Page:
You’re in the midst of your first run of shows in about five years. How has it felt to be back in front of crowds after such a long hiatus?
I used to get so nervous every single time we performed on stage. We would get through two or three songs and I’d literally have to take a break because I felt so nauseous. I had no idea why it would happen, but now I think that it came from a place of self-consciousness, feeling like I didn’t belong up there on stage. I would feel isolated because I’d get so caught up in my own negative thoughts and feelings, and it was just this cycle that ultimately only served a negative purpose. It led to me needing to spend time away from making music. But now when we perform, I can look at Sean or at Reeve, and I can look at the crowd of people who came to hear us play and who are singing along to songs that we wrote, and I realize that I’m a part of something bigger than myself.
What was your initial reaction to seeing “Sex Drugs Etc.” go viral in the huge way that it did?
It’s funny, looking back on it now. That song was the last one on our EP Chit Chat, and we almost left it off that project because it isn’t a very happy song. Ultimately it’s about the anxiety of feeling like you don’t belong, and the many ways that we deal with that anxiety. And while we all knew how great the song is, we were worried that people wouldn’t resonate, and they’d just think of it like “Oh look at these guys being sadboys.” But years later, it started blowing up on TikTok, and I’m not really on TikTok so I found out through people emailing and texting me. That really was amazing to see. Now at live shows, we get people singing it back to us all the time and the song really feels like it has a whole new meaning. At the end of the day, there are a lot of people who first heard of Beach Weather because of that song and have since become fans.
What’s something you’d like people to know about your most recent single, “Unlovable?”
I remember writing the title of that track, way back in 2017. I was in the airport, and I think I just heard the word and jotted it down. I started thinking, and it eventually became this chorus of “How’d I get so damn unlovable?” You might be the most confident person in the world, but we all have moments where we sink into that self-consciousness of feeling unworthy of love. In a way, I think that song is a spiritual successor to “Sex, Drugs, Etc.” because they both come from very similar places. It was interesting for us to write from that place again, and it allowed me to do a lot of introspection and realize how we’ve changed as people in the years since we started.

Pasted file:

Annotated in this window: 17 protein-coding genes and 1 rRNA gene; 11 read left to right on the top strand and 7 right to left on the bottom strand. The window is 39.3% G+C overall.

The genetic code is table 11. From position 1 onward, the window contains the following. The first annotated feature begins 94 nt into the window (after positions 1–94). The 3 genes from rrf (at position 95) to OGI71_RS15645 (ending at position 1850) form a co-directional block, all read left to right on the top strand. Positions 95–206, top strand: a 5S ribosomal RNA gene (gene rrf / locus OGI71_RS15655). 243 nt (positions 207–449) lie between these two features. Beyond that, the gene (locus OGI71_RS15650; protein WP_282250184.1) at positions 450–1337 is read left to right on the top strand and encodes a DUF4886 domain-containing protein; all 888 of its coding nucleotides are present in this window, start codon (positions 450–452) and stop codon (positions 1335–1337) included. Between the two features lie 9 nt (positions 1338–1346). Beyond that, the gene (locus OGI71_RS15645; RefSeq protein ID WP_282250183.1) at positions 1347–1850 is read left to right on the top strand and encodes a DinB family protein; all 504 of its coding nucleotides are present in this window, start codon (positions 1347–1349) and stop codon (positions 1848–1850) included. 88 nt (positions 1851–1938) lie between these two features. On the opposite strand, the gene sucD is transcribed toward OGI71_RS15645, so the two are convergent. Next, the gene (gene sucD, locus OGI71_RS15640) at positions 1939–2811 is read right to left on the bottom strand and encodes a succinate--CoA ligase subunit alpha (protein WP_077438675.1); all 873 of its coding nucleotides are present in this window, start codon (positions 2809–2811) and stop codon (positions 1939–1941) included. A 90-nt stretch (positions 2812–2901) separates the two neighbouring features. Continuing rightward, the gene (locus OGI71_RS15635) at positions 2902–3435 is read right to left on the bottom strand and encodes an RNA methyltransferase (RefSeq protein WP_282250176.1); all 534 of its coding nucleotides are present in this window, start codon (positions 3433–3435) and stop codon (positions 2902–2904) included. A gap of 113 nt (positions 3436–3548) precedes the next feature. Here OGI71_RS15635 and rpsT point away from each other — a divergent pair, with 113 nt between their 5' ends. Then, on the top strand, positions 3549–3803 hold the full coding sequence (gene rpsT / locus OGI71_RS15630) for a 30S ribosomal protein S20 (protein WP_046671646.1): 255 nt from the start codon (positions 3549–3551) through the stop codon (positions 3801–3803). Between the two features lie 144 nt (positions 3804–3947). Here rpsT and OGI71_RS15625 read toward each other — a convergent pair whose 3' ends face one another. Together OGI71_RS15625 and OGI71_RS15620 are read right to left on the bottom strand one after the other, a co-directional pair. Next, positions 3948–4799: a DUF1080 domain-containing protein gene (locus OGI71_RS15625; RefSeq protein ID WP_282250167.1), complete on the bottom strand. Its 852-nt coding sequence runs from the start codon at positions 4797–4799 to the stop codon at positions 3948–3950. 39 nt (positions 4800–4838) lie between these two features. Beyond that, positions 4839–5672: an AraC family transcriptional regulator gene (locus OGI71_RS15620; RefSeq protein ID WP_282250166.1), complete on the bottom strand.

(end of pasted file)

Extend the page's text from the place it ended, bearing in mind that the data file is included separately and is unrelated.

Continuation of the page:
From your perspective, how has the band’s sound evolved since the hiatus?
I think as much as it’s changed, it’s also stayed the same. There are some bands where they’ll take a few years off and sound completely new, and it might take a little while to get used to. I don’t think that’s been the case for us. We’ve never confined ourselves to one genre, we’ve always been very flexible. With this new record, people will listen to it and be able to say, “Yes, that’s Beach Weather. This is what I’ve missed from this band.” Of course, we’re not going to sound exactly the same, and some songs may be a bigger departure from our usual stuff. For us, it’s always been about making the music that we want to make without feeling the need to fit into a specified category.
For now, what does the near future have in store for Beach Weather?
We’re going to be doing lots of touring for now. We have the second half of our fall tour coming up on the West Coast. We’ll be playing festivals with some amazing acts. We have a new single called “Trouble With This Bed.” That song is probably the smoothest song we’ve written so far. It has this almost R&B feeling to it. Our new record will be coming out in the very near future, and we’re really looking forward to people hearing that.